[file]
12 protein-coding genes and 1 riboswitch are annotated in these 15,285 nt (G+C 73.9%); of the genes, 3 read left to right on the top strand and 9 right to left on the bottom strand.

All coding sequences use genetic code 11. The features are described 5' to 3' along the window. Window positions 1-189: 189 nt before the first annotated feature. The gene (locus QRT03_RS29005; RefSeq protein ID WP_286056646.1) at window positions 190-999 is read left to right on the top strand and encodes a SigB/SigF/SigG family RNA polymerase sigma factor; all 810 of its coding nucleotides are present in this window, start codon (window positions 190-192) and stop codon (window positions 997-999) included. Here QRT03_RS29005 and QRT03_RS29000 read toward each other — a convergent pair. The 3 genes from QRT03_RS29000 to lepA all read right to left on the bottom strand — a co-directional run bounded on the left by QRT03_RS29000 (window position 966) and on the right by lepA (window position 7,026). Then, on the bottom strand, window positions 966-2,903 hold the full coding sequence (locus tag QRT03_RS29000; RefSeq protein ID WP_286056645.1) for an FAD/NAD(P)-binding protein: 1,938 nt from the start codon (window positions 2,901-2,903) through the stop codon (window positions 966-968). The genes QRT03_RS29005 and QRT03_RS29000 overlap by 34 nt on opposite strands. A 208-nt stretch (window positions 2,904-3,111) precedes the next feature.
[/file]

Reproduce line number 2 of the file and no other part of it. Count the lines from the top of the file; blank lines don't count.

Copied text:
All coding sequences use genetic code 11. The features are described 5' to 3' along the window. Window positions 1-189: 189 nt before the first annotated feature. The gene (locus QRT03_RS29005; RefSeq protein ID WP_286056646.1) at window positions 190-999 is read left to right on the top strand and encodes a SigB/SigF/SigG family RNA polymerase sigma factor; all 810 of its coding nucleotides are present in this window, start codon (window positions 190-192) and stop codon (window positions 997-999) included. Here QRT03_RS29005 and QRT03_RS29000 read toward each other — a convergent pair. The 3 genes from QRT03_RS29000 to lepA all read right to left on the bottom strand — a co-directional run bounded on the left by QRT03_RS29000 (window position 966) and on the right by lepA (window position 7,026). Then, on the bottom strand, window positions 966-2,903 hold the full coding sequence (locus tag QRT03_RS29000; RefSeq protein ID WP_286056645.1) for an FAD/NAD(P)-binding protein: 1,938 nt from the start codon (window positions 2,901-2,903) through the stop codon (window positions 966-968). The genes QRT03_RS29005 and QRT03_RS29000 overlap by 34 nt on opposite strands. A 208-nt stretch (window positions 2,904-3,111) precedes the next feature.